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Making blocks of money
Published on Thursday, 15 Apr 2010
Zinc Lam, chief operating officer of Laputa Eco- Construction Material company.
Photo: Oliver Tsang

At the age of 31, Zinc Lam Chi-sing is chief operating officer for Laputa Eco-Construction Material, a business that uses waste glass in the production of paving blocks for the construction industry. His company's products are used by developers in major property constructions in both Hong Kong and on the mainland.

Your company's main product is eco-glass blocks, which uses recycled glass as one of the raw materials for making new bricks. Did you invent this? 

No. It is the third generation of a concept developed at the Polytechnic University (PolyU). I focused on eco-glass blocks in my research for my master's degree at PolyU. I devoted a lot of time and effort into developing it and felt it would be a waste if I didn't take it further. So together with three friends, we took what little money we had saved up, sought out investors and started the company in 2006. 

What were the challenges you faced in running the business?  

When we started my partners were concerned about the high cost of labour and the low environmental awareness in Hong Kong. But I think the biggest challenge was money. In the beginning we didn't have a lot of funding. I saved up HK$60,000, and an investor put in about HK$100,000. We had big orders, but after investing in machinery and raw materials we didn't have much money left.

What I didn't anticipate was it might take as long as nine months before companies pay their suppliers. For about six months we didn't have any money at all. It got so bad we - the four senior executives - weren't paid a salary. I had to take a second job and teach tutorial classes to make ends meet.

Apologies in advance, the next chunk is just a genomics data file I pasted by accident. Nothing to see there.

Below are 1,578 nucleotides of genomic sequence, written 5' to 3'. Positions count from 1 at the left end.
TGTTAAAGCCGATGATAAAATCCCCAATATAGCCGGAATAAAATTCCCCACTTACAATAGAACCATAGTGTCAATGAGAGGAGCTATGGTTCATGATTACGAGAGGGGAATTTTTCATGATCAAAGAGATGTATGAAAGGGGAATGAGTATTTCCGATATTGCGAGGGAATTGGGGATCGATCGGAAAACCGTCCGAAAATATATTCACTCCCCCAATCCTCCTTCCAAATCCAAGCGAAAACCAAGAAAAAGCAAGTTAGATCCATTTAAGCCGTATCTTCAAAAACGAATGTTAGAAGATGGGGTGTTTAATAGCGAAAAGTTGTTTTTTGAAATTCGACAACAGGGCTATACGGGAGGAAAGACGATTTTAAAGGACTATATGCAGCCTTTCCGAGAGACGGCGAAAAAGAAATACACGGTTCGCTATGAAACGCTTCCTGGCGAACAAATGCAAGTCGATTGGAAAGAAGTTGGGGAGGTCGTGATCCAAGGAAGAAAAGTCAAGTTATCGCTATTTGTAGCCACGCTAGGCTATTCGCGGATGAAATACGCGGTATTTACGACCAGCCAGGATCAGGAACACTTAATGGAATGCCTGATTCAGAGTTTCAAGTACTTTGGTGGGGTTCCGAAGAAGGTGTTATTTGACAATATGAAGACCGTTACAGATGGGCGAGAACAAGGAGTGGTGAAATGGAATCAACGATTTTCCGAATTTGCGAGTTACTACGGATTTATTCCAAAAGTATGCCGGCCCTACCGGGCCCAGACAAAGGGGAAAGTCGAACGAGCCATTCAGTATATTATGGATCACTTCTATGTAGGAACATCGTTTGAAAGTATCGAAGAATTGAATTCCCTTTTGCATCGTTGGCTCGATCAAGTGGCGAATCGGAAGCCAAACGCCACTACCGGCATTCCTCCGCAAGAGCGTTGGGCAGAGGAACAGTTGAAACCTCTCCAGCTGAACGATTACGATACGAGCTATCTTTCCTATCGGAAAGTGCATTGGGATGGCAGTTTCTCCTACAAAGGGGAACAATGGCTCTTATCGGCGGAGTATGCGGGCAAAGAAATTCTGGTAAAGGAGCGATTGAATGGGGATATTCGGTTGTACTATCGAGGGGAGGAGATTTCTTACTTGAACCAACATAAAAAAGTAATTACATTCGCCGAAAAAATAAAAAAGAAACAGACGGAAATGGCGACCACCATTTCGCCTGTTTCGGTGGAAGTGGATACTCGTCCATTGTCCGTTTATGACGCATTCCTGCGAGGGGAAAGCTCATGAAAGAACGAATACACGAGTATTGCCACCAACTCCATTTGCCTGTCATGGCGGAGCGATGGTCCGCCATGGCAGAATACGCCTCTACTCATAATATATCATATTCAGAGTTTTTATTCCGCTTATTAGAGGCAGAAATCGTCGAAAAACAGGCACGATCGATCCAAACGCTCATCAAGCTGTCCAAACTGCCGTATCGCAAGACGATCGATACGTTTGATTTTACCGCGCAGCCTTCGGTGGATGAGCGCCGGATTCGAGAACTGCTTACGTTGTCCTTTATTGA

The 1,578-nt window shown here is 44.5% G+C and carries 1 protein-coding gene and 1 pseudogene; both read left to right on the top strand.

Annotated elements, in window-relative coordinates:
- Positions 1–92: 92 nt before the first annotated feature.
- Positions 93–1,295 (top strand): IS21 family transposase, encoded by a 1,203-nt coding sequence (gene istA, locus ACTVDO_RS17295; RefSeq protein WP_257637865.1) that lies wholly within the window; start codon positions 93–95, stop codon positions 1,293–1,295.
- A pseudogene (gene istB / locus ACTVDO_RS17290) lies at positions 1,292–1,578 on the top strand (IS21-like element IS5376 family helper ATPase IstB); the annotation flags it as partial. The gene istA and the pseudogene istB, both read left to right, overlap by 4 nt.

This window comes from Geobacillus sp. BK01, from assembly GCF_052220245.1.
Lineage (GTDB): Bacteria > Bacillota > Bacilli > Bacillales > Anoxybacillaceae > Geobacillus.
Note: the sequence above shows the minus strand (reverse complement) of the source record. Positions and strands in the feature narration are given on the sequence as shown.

What enabled you to succeed?

It's about never giving up. When you are faced with challenges, like not having a lot of money, you have to take your negative attitude and convert that into motivation. You have to make yourself understand that if you are not satisfied with the way things are, it's because you haven't tried hard enough. You have to just keep working at it until you are happy with it. 

What's your advice for people starting their own business? 

Start from the bottom and learn as much as you can from doing different things. I've had jobs from coolie to sales, and delivering fast food take out. Blue-collar jobs like these give you a practical understanding of the way things are done, which is important because otherwise people have this ideal-world-situation way of looking at things that just doesn't work. On the other hand, you are in a leadership role and you have to show people how things are done. You can't do that until you've tried it out yourself.

For those who want to start an environmental business, keep it simple. If you make it too technical or complicated, people will fail to grasp it. When we make presentations to clients they aren't usually interested in the theory behind how something works. They want to know what the end results and benefits are. An  important issue to keep in mind is toxicity. Hongkongers are very conscious of things that may hurt their health, and if there is even a hint that something is slightly toxic, they won't use it.


Path to success  

  • Winner of the Ten Outstanding Young Persons Award (2009)
  • Gold award winner of the Shell LiveWIRE Awards (2006)
  • Eco-glass block was selected by Chief Secretary for Administration Henry Tang Ying-yen for use in the Hong Kong pavilion at the World Expo 2010 in Shanghai